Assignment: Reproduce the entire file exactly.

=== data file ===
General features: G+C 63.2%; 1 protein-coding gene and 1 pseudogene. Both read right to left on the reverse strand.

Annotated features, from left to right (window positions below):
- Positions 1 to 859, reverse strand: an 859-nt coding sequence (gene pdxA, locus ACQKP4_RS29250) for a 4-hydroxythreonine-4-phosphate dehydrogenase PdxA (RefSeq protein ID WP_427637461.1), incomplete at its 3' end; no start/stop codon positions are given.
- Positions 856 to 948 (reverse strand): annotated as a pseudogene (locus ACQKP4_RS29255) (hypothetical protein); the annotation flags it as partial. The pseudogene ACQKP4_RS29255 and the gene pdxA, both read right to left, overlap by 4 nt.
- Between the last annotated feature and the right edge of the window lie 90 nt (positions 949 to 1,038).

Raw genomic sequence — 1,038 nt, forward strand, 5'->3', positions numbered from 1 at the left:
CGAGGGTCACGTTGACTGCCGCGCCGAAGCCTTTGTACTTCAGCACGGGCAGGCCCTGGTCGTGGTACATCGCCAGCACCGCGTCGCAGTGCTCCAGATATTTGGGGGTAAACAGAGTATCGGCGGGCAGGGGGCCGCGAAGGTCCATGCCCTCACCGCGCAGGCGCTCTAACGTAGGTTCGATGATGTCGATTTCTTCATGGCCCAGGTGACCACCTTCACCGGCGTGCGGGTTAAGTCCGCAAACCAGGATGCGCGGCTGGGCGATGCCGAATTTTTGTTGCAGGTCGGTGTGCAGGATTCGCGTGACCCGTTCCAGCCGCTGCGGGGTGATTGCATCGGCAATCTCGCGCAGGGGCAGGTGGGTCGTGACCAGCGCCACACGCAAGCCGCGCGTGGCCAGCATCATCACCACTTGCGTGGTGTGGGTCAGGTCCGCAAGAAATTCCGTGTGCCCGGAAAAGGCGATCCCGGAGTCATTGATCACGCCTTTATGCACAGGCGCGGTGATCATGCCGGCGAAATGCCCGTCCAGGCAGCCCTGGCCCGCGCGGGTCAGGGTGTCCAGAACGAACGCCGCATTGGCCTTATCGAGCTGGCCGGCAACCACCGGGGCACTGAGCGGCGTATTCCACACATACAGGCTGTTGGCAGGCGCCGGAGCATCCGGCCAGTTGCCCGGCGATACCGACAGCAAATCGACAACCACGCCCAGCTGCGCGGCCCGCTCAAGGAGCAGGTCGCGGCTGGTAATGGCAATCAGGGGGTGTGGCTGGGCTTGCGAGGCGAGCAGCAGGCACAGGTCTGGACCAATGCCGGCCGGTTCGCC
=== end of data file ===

General features: G+C 63.2%; 1 protein-coding gene and 1 pseudogene. Both read right to left on the reverse strand.

Annotated features, from left to right (window positions below):
- Positions 1 to 859, reverse strand: an 859-nt coding sequence (gene pdxA, locus ACQKP4_RS29250) for a 4-hydroxythreonine-4-phosphate dehydrogenase PdxA (RefSeq protein ID WP_427637461.1), incomplete at its 3' end; no start/stop codon positions are given.
- Positions 856 to 948 (reverse strand): annotated as a pseudogene (locus ACQKP4_RS29255) (hypothetical protein); the annotation flags it as partial. The pseudogene ACQKP4_RS29255 and the gene pdxA, both read right to left, overlap by 4 nt.
- Between the last annotated feature and the right edge of the window lie 90 nt (positions 949 to 1,038).

Raw genomic sequence — 1,038 nt, forward strand, 5'->3', positions numbered from 1 at the left:
CGAGGGTCACGTTGACTGCCGCGCCGAAGCCTTTGTACTTCAGCACGGGCAGGCCCTGGTCGTGGTACATCGCCAGCACCGCGTCGCAGTGCTCCAGATATTTGGGGGTAAACAGAGTATCGGCGGGCAGGGGGCCGCGAAGGTCCATGCCCTCACCGCGCAGGCGCTCTAACGTAGGTTCGATGATGTCGATTTCTTCATGGCCCAGGTGACCACCTTCACCGGCGTGCGGGTTAAGTCCGCAAACCAGGATGCGCGGCTGGGCGATGCCGAATTTTTGTTGCAGGTCGGTGTGCAGGATTCGCGTGACCCGTTCCAGCCGCTGCGGGGTGATTGCATCGGCAATCTCGCGCAGGGGCAGGTGGGTCGTGACCAGCGCCACACGCAAGCCGCGCGTGGCCAGCATCATCACCACTTGCGTGGTGTGGGTCAGGTCCGCAAGAAATTCCGTGTGCCCGGAAAAGGCGATCCCGGAGTCATTGATCACGCCTTTATGCACAGGCGCGGTGATCATGCCGGCGAAATGCCCGTCCAGGCAGCCCTGGCCCGCGCGGGTCAGGGTGTCCAGAACGAACGCCGCATTGGCCTTATCGAGCTGGCCGGCAACCACCGGGGCACTGAGCGGCGTATTCCACACATACAGGCTGTTGGCAGGCGCCGGAGCATCCGGCCAGTTGCCCGGCGATACCGACAGCAAATCGACAACCACGCCCAGCTGCGCGGCCCGCTCAAGGAGCAGGTCGCGGCTGGTAATGGCAATCAGGGGGTGTGGCTGGGCTTGCGAGGCGAGCAGCAGGCACAGGTCTGGACCAATGCCGGCCGGTTCGCC